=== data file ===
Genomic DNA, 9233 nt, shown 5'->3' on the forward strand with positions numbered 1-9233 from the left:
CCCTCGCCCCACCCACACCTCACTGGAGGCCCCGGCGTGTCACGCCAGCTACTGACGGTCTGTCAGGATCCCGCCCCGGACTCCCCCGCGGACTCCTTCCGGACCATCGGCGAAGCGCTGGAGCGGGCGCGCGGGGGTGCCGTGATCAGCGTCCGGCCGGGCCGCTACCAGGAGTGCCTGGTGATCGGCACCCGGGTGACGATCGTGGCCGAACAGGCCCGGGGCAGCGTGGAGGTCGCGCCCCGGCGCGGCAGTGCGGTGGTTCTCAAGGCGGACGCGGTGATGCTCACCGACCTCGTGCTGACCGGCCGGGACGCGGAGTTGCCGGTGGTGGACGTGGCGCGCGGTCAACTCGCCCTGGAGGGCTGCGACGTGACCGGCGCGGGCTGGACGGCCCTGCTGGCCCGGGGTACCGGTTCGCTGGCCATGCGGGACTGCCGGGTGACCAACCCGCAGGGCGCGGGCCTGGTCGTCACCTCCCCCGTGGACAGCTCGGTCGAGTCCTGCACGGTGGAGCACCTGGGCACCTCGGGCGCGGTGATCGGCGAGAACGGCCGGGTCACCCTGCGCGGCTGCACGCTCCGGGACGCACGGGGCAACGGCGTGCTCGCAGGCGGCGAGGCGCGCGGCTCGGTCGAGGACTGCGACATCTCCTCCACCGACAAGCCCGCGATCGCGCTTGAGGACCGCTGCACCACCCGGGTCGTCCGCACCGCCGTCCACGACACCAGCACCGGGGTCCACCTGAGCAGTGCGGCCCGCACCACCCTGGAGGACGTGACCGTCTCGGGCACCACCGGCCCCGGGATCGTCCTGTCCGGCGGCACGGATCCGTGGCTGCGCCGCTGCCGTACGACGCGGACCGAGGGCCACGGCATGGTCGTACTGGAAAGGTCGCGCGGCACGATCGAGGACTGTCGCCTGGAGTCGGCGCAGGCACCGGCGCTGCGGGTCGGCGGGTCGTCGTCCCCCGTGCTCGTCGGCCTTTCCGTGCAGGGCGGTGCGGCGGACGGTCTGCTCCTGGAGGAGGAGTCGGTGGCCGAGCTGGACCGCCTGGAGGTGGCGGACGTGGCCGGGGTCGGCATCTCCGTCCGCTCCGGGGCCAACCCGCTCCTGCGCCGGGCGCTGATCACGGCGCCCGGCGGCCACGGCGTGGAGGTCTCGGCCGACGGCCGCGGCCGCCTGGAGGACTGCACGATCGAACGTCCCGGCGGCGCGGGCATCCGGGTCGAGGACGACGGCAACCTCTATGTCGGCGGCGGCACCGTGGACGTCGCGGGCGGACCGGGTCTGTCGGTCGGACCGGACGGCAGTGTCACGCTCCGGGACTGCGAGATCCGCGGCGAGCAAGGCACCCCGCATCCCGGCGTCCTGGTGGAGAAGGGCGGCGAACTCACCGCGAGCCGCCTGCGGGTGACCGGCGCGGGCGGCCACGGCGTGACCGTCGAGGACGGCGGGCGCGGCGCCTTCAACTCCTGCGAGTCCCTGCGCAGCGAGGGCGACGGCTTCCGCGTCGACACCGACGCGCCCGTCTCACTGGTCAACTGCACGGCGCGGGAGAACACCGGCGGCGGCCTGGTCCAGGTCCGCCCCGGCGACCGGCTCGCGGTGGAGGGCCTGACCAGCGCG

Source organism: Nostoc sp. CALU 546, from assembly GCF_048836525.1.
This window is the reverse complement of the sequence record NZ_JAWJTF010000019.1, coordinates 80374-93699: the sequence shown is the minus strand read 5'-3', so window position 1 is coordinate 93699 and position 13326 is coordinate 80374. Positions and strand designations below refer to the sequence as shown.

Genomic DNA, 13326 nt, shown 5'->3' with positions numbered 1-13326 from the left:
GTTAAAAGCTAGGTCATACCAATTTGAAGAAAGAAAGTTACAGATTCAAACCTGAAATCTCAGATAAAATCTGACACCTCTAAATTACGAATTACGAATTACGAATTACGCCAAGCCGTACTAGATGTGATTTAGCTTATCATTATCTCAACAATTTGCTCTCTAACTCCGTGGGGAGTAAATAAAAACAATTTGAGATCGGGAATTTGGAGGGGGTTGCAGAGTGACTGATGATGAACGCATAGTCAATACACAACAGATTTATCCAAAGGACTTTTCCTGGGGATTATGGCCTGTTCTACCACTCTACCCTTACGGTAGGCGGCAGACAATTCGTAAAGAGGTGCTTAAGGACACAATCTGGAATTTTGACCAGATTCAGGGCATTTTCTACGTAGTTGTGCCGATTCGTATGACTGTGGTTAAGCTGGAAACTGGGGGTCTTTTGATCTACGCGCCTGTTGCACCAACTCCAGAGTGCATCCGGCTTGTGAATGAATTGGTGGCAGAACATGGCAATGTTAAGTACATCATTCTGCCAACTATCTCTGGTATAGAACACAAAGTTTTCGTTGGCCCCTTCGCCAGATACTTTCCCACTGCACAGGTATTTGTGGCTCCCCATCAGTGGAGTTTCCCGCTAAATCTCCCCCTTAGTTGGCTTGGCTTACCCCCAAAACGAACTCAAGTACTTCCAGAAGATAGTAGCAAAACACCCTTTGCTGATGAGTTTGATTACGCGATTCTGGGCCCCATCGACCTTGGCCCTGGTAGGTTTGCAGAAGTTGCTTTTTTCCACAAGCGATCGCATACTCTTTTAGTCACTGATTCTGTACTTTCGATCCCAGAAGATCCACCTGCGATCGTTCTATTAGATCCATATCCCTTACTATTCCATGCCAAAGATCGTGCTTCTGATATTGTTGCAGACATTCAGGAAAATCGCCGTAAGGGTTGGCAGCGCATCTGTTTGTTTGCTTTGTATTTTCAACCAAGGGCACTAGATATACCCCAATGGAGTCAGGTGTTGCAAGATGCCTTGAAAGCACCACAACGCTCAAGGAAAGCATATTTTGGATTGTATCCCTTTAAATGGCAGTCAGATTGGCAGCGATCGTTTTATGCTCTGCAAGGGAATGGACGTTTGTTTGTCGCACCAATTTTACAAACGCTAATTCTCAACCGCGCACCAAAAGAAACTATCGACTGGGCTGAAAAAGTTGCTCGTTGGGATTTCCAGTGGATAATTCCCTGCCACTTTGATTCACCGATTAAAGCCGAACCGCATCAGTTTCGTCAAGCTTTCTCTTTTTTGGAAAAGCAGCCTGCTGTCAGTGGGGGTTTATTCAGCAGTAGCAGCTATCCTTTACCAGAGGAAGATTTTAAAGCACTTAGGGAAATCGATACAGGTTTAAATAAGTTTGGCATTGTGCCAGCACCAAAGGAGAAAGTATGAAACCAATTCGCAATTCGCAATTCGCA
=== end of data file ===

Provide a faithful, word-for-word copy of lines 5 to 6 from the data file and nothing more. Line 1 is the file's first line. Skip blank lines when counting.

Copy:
Genomic DNA, 13326 nt, shown 5'->3' with positions numbered 1-13326 from the left:
GTTAAAAGCTAGGTCATACCAATTTGAAGAAAGAAAGTTACAGATTCAAACCTGAAATCTCAGATAAAATCTGACACCTCTAAATTACGAATTACGAATTACGAATTACGCCAAGCCGTACTAGATGTGATTTAGCTTATCATTATCTCAACAATTTGCTCTCTAACTCCGTGGGGAGTAAATAAAAACAATTTGAGATCGGGAATTTGGAGGGGGTTGCAGAGTGACTGATGATGAACGCATAGTCAATACACAACAGATTTATCCAAAGGACTTTTCCTGGGGATTATGGCCTGTTCTACCACTCTACCCTTACGGTAGGCGGCAGACAATTCGTAAAGAGGTGCTTAAGGACACAATCTGGAATTTTGACCAGATTCAGGGCATTTTCTACGTAGTTGTGCCGATTCGTATGACTGTGGTTAAGCTGGAAACTGGGGGTCTTTTGATCTACGCGCCTGTTGCACCAACTCCAGAGTGCATCCGGCTTGTGAATGAATTGGTGGCAGAACATGGCAATGTTAAGTACATCATTCTGCCAACTATCTCTGGTATAGAACACAAAGTTTTCGTTGGCCCCTTCGCCAGATACTTTCCCACTGCACAGGTATTTGTGGCTCCCCATCAGTGGAGTTTCCCGCTAAATCTCCCCCTTAGTTGGCTTGGCTTACCCCCAAAACGAACTCAAGTACTTCCAGAAGATAGTAGCAAAACACCCTTTGCTGATGAGTTTGATTACGCGATTCTGGGCCCCATCGACCTTGGCCCTGGTAGGTTTGCAGAAGTTGCTTTTTTCCACAAGCGATCGCATACTCTTTTAGTCACTGATTCTGTACTTTCGATCCCAGAAGATCCACCTGCGATCGTTCTATTAGATCCATATCCCTTACTATTCCATGCCAAAGATCGTGCTTCTGATATTGTTGCAGACATTCAGGAAAATCGCCGTAAGGGTTGGCAGCGCATCTGTTTGTTTGCTTTGTATTTTCAACCAAGGGCACTAGATATACCCCAATGGAGTCAGGTGTTGCAAGATGCCTTGAAAGCACCACAACGCTCAAGGAAAGCATATTTTGGATTGTATCCCTTTAAATGGCAGTCAGATTGGCAGCGATCGTTTTATGCTCTGCAAGGGAATGGACGTTTGTTTGTCGCACCAATTTTACAAACGCTAATTCTCAACCGCGCACCAAAAGAAACTATCGACTGGGCTGAAAAAGTTGCTCGTTGGGATTTCCAGTGGATAATTCCCTGCCACTTTGATTCACCGATTAAAGCCGAACCGCATCAGTTTCGTCAAGCTTTCTCTTTTTTGGAAAAGCAGCCTGCTGTCAGTGGGGGTTTATTCAGCAGTAGCAGCTATCCTTTACCAGAGGAAGATTTTAAAGCACTTAGGGAAATCGATACAGGTTTAAATAAGTTTGGCATTGTGCCAGCACCAAAGGAGAAAGTATGAAACCAATTCGCAATTCGCAATTCGCA